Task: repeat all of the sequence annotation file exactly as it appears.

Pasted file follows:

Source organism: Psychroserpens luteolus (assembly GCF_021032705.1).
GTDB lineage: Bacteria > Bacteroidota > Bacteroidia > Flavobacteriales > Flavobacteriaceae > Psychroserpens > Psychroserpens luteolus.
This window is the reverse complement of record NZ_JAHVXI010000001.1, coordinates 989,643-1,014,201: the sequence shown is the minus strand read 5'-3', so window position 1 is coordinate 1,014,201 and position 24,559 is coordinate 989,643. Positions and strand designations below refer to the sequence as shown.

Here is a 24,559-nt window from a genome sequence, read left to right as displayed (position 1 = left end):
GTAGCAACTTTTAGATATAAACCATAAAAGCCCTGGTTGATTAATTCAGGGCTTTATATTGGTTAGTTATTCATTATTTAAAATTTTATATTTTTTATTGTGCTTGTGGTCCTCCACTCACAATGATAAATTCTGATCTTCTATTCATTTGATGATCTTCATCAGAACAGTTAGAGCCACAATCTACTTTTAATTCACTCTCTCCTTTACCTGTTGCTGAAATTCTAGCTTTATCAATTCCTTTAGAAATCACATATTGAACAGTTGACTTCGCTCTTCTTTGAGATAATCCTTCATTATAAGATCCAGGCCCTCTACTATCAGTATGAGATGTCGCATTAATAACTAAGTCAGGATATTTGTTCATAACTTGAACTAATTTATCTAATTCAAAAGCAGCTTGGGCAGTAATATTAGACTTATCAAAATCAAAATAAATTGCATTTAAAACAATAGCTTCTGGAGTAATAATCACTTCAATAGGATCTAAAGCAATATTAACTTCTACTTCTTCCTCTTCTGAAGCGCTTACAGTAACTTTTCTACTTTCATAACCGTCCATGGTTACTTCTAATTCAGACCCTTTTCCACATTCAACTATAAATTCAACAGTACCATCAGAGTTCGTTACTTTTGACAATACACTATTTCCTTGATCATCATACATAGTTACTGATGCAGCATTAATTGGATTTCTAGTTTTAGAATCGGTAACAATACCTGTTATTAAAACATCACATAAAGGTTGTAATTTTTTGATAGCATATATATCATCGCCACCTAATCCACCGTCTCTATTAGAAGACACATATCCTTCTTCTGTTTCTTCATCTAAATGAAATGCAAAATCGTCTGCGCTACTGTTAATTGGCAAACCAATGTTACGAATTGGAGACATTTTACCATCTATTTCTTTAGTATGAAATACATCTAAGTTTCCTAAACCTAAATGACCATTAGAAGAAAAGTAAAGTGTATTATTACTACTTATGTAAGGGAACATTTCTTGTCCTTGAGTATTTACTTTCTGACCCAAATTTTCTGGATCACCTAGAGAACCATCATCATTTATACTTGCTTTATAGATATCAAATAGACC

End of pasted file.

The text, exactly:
Source organism: Psychroserpens luteolus (assembly GCF_021032705.1).
GTDB lineage: Bacteria > Bacteroidota > Bacteroidia > Flavobacteriales > Flavobacteriaceae > Psychroserpens > Psychroserpens luteolus.
This window is the reverse complement of record NZ_JAHVXI010000001.1, coordinates 989,643-1,014,201: the sequence shown is the minus strand read 5'-3', so window position 1 is coordinate 1,014,201 and position 24,559 is coordinate 989,643. Positions and strand designations below refer to the sequence as shown.

Here is a 24,559-nt window from a genome sequence, read left to right as displayed (position 1 = left end):
GTAGCAACTTTTAGATATAAACCATAAAAGCCCTGGTTGATTAATTCAGGGCTTTATATTGGTTAGTTATTCATTATTTAAAATTTTATATTTTTTATTGTGCTTGTGGTCCTCCACTCACAATGATAAATTCTGATCTTCTATTCATTTGATGATCTTCATCAGAACAGTTAGAGCCACAATCTACTTTTAATTCACTCTCTCCTTTACCTGTTGCTGAAATTCTAGCTTTATCAATTCCTTTAGAAATCACATATTGAACAGTTGACTTCGCTCTTCTTTGAGATAATCCTTCATTATAAGATCCAGGCCCTCTACTATCAGTATGAGATGTCGCATTAATAACTAAGTCAGGATATTTGTTCATAACTTGAACTAATTTATCTAATTCAAAAGCAGCTTGGGCAGTAATATTAGACTTATCAAAATCAAAATAAATTGCATTTAAAACAATAGCTTCTGGAGTAATAATCACTTCAATAGGATCTAAAGCAATATTAACTTCTACTTCTTCCTCTTCTGAAGCGCTTACAGTAACTTTTCTACTTTCATAACCGTCCATGGTTACTTCTAATTCAGACCCTTTTCCACATTCAACTATAAATTCAACAGTACCATCAGAGTTCGTTACTTTTGACAATACACTATTTCCTTGATCATCATACATAGTTACTGATGCAGCATTAATTGGATTTCTAGTTTTAGAATCGGTAACAATACCTGTTATTAAAACATCACATAAAGGTTGTAATTTTTTGATAGCATATATATCATCGCCACCTAATCCACCGTCTCTATTAGAAGACACATATCCTTCTTCTGTTTCTTCATCTAAATGAAATGCAAAATCGTCTGCGCTACTGTTAATTGGCAAACCAATGTTACGAATTGGAGACATTTTACCATCTATTTCTTTAGTATGAAATACATCTAAGTTTCCTAAACCTAAATGACCATTAGAAGAAAAGTAAAGTGTATTATTACTACTTATGTAAGGGAACATTTCTTGTCCTTGAGTATTTACTTTCTGACCCAAATTTTCTGGATCACCTAGAGAACCATCATCATTTATACTTGCTTTATAGATATCAAATAGACC